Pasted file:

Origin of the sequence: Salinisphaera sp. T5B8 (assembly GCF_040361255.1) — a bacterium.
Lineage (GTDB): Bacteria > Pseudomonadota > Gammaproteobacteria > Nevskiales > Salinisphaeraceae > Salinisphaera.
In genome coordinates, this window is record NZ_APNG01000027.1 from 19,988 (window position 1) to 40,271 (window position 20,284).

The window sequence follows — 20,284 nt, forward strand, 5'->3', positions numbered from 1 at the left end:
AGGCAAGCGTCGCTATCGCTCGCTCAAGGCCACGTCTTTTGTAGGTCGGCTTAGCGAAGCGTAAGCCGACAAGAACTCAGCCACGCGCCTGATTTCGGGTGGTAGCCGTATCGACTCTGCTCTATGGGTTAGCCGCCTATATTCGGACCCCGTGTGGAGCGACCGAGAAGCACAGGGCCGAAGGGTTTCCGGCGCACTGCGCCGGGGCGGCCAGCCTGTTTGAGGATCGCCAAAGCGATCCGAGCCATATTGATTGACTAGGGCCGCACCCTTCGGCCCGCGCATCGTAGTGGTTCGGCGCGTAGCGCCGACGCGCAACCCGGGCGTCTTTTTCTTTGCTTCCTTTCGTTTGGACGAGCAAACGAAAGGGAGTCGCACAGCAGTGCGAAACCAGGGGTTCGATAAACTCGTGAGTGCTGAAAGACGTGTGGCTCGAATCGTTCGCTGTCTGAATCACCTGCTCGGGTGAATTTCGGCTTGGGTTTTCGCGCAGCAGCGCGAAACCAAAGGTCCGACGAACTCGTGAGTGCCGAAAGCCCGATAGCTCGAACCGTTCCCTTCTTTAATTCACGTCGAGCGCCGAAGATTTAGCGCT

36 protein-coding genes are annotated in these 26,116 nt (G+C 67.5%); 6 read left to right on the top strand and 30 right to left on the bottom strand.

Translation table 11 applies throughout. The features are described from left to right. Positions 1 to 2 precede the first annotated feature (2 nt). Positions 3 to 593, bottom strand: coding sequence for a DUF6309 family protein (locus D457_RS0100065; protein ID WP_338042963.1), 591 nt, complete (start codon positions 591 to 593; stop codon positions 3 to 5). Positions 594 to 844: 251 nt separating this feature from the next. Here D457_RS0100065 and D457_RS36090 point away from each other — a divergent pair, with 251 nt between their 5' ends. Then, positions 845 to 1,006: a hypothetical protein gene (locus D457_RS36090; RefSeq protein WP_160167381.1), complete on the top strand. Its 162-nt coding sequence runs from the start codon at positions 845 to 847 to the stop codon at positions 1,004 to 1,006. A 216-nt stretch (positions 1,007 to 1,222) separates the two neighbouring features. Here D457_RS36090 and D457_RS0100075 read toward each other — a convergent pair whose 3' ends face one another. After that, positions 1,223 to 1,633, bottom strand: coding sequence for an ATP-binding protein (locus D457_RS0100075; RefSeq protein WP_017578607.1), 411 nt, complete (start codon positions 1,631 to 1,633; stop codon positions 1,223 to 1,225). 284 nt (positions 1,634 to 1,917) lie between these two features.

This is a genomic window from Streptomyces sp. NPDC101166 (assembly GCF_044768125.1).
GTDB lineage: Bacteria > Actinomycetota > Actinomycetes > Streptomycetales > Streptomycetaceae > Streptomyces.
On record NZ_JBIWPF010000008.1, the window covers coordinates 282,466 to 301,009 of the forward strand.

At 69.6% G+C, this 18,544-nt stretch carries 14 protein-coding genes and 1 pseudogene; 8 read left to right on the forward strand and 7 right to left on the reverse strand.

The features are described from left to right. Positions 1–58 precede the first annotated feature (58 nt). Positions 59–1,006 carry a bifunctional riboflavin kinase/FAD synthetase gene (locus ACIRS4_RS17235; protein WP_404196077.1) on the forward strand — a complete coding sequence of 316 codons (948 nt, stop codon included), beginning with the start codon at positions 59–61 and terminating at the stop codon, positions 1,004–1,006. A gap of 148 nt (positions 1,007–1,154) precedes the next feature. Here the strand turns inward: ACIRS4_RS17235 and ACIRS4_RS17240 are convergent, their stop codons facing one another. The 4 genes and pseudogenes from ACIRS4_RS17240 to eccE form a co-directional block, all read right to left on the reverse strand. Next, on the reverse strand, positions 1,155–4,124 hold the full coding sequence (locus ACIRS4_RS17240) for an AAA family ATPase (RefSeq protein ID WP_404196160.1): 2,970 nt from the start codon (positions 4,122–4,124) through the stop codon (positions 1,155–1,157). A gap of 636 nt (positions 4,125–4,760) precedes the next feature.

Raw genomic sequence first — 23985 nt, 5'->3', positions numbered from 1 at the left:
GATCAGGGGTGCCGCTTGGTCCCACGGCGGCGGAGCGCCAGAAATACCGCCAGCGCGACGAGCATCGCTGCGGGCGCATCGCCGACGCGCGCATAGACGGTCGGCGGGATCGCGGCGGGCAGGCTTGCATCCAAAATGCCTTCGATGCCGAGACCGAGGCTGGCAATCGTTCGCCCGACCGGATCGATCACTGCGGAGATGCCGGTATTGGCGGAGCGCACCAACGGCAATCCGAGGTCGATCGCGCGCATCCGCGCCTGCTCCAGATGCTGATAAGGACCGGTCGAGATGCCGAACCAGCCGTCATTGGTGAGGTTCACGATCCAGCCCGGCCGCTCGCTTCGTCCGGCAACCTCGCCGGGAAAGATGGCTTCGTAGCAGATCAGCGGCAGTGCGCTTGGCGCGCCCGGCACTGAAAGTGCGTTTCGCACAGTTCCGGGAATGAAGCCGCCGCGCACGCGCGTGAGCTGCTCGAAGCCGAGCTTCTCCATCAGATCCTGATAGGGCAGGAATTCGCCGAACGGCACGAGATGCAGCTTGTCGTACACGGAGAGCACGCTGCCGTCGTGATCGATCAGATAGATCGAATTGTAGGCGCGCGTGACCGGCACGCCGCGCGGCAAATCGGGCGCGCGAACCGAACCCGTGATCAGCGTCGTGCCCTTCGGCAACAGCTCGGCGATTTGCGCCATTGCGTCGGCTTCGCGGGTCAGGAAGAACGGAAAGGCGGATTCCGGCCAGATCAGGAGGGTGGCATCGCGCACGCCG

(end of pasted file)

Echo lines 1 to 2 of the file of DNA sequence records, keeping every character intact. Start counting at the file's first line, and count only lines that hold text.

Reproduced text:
Origin of the sequence: Salinisphaera sp. T5B8 (assembly GCF_040361255.1) — a bacterium.
Lineage (GTDB): Bacteria > Pseudomonadota > Gammaproteobacteria > Nevskiales > Salinisphaeraceae > Salinisphaera.